When sown correctly at the right time, in the right position within the rotation, cover crops retain nutrients, conserve water, prevent soil erosion, improve soil fertility and quality, and suppress weeds. Growing cover crops is recognized as a climate-smart agricultural practice.
Where to position and when to time cover crops in the rotation?
• Grow cover crops in the 1 st and 2 nd year after ploughing of clover-grass to avoid nitrogen losses.
• Grow nitrogen fixing cover crops on soils with low fertility.
• Sow cover crops into or immediately after the main crop. In row crops, sow the cover crop in combination with the last hoeing. If the harvest of the main crop is rather early, sow the cover crop after harvest.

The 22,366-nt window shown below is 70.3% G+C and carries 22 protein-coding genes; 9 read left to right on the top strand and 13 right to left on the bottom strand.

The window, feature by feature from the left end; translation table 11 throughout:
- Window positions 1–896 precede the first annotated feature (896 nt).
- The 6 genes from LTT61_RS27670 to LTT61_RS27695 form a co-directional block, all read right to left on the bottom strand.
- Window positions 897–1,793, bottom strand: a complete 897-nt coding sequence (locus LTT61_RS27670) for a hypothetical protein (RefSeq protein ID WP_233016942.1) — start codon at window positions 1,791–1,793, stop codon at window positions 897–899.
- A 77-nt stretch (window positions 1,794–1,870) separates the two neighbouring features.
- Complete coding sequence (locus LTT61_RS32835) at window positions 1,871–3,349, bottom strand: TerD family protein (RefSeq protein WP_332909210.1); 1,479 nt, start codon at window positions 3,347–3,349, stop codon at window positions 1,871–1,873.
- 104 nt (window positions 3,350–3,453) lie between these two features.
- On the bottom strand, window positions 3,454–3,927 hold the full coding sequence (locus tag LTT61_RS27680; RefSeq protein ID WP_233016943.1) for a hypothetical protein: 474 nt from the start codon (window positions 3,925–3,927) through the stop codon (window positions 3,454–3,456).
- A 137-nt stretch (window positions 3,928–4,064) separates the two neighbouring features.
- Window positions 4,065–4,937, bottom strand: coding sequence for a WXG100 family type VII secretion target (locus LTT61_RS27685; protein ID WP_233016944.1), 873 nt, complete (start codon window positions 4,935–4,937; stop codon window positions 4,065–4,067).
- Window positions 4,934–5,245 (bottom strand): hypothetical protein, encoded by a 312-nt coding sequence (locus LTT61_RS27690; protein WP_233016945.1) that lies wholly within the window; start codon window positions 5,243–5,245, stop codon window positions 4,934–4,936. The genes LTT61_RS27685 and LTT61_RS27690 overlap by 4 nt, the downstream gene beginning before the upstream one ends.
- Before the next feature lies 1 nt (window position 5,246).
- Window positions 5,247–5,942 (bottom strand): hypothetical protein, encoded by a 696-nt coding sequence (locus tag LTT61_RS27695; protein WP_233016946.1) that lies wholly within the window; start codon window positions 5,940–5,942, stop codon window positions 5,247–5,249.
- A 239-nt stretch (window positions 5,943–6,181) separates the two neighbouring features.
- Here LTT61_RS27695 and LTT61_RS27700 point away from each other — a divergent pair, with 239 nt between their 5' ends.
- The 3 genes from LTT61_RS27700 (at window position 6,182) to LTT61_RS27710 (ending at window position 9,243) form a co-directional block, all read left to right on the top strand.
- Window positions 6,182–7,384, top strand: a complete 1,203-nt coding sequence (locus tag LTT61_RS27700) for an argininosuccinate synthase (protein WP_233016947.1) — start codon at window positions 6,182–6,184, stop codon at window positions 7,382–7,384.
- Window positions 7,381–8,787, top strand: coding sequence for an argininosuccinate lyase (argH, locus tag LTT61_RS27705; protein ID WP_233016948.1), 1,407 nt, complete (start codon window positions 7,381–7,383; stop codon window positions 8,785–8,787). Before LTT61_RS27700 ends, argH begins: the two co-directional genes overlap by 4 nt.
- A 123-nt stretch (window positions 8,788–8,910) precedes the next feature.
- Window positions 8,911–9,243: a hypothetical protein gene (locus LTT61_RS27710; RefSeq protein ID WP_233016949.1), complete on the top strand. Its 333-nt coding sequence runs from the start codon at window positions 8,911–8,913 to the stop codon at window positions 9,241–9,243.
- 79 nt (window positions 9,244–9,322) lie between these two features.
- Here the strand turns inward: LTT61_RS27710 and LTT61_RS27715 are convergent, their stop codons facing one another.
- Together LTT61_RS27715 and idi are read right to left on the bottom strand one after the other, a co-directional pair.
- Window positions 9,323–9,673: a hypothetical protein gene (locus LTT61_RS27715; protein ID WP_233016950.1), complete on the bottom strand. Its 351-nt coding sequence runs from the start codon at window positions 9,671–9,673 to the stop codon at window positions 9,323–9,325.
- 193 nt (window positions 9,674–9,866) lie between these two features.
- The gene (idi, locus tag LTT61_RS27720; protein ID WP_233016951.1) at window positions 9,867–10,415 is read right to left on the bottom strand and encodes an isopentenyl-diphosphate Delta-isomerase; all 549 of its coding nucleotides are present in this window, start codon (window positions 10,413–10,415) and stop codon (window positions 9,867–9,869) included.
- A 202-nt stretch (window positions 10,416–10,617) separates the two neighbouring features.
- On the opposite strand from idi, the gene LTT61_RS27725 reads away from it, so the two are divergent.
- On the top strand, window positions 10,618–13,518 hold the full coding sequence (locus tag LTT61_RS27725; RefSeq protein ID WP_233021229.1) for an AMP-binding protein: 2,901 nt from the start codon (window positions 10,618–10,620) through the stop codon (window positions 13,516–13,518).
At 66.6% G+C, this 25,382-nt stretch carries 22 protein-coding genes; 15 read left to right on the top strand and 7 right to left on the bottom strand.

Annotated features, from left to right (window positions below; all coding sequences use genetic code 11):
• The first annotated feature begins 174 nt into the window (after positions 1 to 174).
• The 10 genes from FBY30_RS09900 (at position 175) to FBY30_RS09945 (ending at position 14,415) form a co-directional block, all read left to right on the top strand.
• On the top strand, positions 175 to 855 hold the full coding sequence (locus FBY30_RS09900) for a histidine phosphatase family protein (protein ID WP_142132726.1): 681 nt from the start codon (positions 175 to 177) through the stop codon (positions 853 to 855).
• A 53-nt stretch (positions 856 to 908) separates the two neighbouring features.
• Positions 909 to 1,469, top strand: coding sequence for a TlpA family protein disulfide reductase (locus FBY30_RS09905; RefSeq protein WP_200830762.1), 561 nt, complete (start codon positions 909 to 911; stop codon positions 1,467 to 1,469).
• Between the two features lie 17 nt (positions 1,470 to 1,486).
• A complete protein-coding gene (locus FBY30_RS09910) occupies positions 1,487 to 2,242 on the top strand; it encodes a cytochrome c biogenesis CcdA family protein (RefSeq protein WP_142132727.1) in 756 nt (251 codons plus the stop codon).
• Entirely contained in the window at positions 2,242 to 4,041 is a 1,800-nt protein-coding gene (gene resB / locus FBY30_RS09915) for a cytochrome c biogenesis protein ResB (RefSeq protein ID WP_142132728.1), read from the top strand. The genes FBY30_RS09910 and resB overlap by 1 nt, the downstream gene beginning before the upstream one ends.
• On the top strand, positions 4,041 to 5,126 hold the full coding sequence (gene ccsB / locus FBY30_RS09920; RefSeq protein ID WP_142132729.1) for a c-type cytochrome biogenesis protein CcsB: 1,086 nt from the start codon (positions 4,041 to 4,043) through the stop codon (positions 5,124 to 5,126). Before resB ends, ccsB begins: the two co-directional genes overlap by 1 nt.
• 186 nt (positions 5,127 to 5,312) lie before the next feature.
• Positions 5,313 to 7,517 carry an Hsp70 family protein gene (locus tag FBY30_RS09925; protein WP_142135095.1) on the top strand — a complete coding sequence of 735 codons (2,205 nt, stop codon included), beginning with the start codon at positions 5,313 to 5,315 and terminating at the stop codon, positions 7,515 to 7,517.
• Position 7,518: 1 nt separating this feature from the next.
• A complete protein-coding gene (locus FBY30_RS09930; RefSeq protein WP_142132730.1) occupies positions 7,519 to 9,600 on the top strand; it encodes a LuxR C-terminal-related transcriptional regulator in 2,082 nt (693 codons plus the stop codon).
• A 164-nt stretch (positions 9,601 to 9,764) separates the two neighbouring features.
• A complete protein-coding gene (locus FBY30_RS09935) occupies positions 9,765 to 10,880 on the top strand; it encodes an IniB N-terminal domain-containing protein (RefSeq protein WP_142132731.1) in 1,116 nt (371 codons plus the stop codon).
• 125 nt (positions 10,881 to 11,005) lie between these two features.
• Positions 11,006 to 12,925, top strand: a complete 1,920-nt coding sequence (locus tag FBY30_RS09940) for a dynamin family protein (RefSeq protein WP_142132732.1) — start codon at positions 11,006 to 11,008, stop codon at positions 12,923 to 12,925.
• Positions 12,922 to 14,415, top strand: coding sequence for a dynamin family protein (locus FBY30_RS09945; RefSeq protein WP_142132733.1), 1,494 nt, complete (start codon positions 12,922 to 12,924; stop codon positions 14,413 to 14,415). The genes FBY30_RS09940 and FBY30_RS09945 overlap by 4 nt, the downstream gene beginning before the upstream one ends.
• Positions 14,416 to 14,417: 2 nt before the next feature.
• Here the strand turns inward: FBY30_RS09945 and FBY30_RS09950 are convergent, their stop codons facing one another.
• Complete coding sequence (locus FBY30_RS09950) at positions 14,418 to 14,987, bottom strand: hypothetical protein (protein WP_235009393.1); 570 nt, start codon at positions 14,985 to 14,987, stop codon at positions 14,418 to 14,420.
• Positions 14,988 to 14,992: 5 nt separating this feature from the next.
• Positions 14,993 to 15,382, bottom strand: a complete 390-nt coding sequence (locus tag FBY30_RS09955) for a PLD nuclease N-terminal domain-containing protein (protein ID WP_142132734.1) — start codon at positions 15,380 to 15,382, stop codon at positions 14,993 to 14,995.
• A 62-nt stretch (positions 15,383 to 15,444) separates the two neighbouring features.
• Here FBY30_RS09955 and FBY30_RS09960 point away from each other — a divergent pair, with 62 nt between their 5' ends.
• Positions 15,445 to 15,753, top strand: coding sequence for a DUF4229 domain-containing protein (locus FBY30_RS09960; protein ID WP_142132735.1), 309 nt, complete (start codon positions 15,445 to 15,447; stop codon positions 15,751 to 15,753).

• The earlier a cover crop is sown in August, less nitrogen is lost. Each day of delay in sowing a cruciferous cover crop in August results in loss of about 2 kg of N per ha.
• Do not sow cruciferous cover crops into main crops shortly before the harvest, as weed competition may be too high for successful establishment of the cover crop.
• Cover crops sown in spring usually establish well and safely. For spring-sown cover crops use clover mix rather than ryegrass to satisfy nitrogen needs.
• On sandy soils with irrigation, undersow spring crops with wide row distances after the main crop has developed 1-2 nodes high to allow hoeing of the main crop in early stages.
• In winter crops, sow cover crops (clover mix rather than ryegrass) in spring as early as possible.
• Use cover crops after application of large amounts of solid manure, as it helps to retain the nitrogen.
• In lupines or broad beans, undersow a cover crop followed by a spring crop the next year. If a winter crop is chosen instead, perennial weeds might flourish.